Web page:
I’m no electrical engineer, so I don’t know whether this is likely to cause long term problems to the display controller board; in my testing so far it seems fine – but do this at your own risk. If you’re willing to have a deeper picture frame, then you can take a much safer and simpler route keeping the metal shroud on the panel, and just using a separate power supply for the Pi.
Note I had originally hoped to power the Pi from the monitors built-in USB hub, but unfortunately, it’s not powered unless it detects a downstream PC attached, even if you enable wake-on-USB in the monitor.
I test arranged the components on the back of the panel, and then used 50mm insulation tape to cover all the areas where components were going to sit. Then I mounted all the components using 2-3 layers of 3M VHB adhesive tape, making sure that there was some clearance between the backside of the PCBs and the panel.
I reconnected all the cables and was ready to test everything. I configured the Pi exactly as per Wolfgang’s instructions.
Calculating the picture frame casing
Once I was sure everything was working, it was time to put it in a picture frame.
I wanted a 3:2 ratio, so I measured the vertical height of the display (tip: do this with an image on the screen, on my panel, with the bezel removed there is a small black portion of the display at the bottom which I didn’t take into account).
Knowing the vertical height, I multiplied by 3/2 to get the horizontal width I needed – this gives the dimensions of the ‘window’ in the mount. I then measured the overall width of the panel (to the outside of the metal surround), subtracted the width of the mount window, and divided by 2 to get the width of the mount border.
Finally adding this border width to the top and bottom of the mount window gives you the overall height.
- Mount window height = height of the panel (actual display)
- Mount window width = height of panel * 3/2
- Overall mount width = outside width of the panel
- Overall mount height = overall mount width – mount window width + mount window height
I then used an online picture frame making service to make me a frame and mount using the dimensions above. Note the overall size of the frame will be the overall mount size plus the width of the frame chosen.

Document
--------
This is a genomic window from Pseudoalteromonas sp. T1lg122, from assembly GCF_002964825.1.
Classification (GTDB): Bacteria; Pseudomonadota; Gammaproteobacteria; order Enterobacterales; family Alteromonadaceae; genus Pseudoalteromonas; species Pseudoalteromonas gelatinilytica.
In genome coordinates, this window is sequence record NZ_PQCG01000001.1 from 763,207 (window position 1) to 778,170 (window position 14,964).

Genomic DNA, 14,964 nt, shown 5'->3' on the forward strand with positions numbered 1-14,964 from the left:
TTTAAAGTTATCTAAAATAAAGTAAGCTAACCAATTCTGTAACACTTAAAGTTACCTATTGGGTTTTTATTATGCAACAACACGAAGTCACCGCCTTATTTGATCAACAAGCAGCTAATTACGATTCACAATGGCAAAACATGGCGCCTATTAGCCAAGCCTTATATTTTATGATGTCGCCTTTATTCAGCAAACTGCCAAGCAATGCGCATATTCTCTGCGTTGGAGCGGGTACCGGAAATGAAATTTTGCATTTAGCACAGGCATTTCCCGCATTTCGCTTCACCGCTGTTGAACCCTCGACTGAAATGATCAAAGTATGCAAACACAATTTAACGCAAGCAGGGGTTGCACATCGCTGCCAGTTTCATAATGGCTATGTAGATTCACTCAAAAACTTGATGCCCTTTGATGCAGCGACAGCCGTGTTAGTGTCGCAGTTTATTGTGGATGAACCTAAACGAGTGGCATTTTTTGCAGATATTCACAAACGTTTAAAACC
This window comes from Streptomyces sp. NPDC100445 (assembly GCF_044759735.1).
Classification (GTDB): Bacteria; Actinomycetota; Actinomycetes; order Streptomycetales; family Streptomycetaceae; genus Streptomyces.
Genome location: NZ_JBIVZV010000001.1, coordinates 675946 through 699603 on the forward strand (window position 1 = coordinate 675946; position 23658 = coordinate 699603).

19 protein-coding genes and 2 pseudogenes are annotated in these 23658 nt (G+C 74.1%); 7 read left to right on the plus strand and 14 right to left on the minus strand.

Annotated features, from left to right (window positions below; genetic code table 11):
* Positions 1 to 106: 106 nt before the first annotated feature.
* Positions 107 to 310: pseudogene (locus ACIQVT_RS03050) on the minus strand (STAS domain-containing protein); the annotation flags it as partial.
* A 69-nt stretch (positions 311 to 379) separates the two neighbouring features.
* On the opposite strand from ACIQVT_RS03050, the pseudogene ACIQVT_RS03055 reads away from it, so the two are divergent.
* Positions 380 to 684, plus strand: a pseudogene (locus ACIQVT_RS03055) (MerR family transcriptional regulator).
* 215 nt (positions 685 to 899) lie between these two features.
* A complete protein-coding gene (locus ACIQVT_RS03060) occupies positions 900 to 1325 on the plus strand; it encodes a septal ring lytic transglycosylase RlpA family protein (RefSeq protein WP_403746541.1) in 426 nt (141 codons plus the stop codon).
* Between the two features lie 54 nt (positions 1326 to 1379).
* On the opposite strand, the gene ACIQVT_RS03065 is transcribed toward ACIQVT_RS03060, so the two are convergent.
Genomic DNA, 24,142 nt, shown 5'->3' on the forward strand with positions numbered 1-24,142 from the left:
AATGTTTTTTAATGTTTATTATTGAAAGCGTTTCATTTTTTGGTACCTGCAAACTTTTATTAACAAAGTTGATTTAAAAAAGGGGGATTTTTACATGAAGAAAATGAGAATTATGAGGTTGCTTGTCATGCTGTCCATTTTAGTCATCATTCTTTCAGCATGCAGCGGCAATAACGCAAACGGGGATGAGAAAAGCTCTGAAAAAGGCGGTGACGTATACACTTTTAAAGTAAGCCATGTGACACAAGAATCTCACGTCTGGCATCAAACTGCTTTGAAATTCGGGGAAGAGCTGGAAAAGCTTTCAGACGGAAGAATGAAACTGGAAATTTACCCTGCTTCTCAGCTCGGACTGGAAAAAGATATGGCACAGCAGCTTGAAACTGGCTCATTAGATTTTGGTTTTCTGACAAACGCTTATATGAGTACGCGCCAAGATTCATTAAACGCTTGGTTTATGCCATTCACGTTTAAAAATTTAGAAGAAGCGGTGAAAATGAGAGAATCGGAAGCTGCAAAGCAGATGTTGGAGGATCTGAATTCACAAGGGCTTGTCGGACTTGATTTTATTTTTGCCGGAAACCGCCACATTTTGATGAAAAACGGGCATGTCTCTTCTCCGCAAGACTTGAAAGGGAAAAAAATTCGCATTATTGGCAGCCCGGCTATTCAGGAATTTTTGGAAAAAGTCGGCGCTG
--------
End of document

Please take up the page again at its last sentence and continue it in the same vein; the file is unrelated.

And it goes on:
I chose a frame with a rebate depth of 38mm, as this was enough to cover the thickness of the panel and the components leaving a few mm for airflow, and I chose a wooden frame for ease of assembly/strengthening.
Once the frame arrived I placed the panel in it – it should fit exactly width-wise – and then lined it up vertically with the window in the mount.
I placed some wooden packing pieces between the bottom of the panel and the bottom of the frame to support the panel in place and then used thin vertical battens on each side to trap the panel in the frame.
The vertical battens were screwed to the inside of the frame to secure them, and for extra strength given the weight of the panel, I screwed right angle brackets to secure the top of the frame to the battens, then screwed through the battens into the bottom packing piece.
In this way, I wasn’t relying at all on the frame corner connectors to take the weight of the panel.
Mounting it on the wall and hiding the cable
To mount the picture frame flush to the wall, I first took a batten narrower than the width of the frame and screwed two small screws into it to act as hooks.
I offered this up to the inside of the top of the frame and marked where the screws went and drilled shallow 8mm holes to accept the heads of the screws – this would allow the picture frame to be ‘hooked’ on to the batten and prevent it being knocked off the wall accidentally. I took care to ensure that the batten was flush with the back of the frame when the screw heads engaged in the holes.
The batten was then fixed to the wall using screws and plugs.
Finally, I drilled a hole through the wall for the power cable – conveniently there is a cupboard behind this particular wall with a mains outlet in it. With the power cable connected to the picture frame, the frame could be hung on the wall by hooking it over the screws in the batten.
I’m really pleased with the result – it looks incredible and very ‘professional’.
I’ve turned the brightness of the screen down a little – the BenQ screen comes with a USB cabled ‘puck’ which I’ve left plugged in a tucked behind the screen and there’s just enough give in the wall mount to be able to retrieve it to make final adjustments using the display menu.
Ideally, I would like to be able to control the brightness of the screen using the Pi – and couple it to an ambient light sensor, as the brightness required to adequately see the panel in bright daylight results is far too bright for evenings. Unfortunately, at the time of writing the required Linux utility – ddccontrol – is not supported on the Raspberry Pi 4 due to hardware changes. Hopefully, this will be rectified at some point.
Many thanks to Wolfgang and Josh for their write-ups which inspired and helped me with this project. Good luck with your own digital picture frame projects!
- The story of Dave’s Raspberry Pi digital picture frame project with a 4:3 screen ratio and a few handy tricks
- Discover the complete hard- and software setup of my Raspberry Pi digital picture frame (December 2020)
- How I built a digital picture frame with a Raspberry Pi
- The two main reasons why Raspberry Pi digital picture frames break – and how to avoid them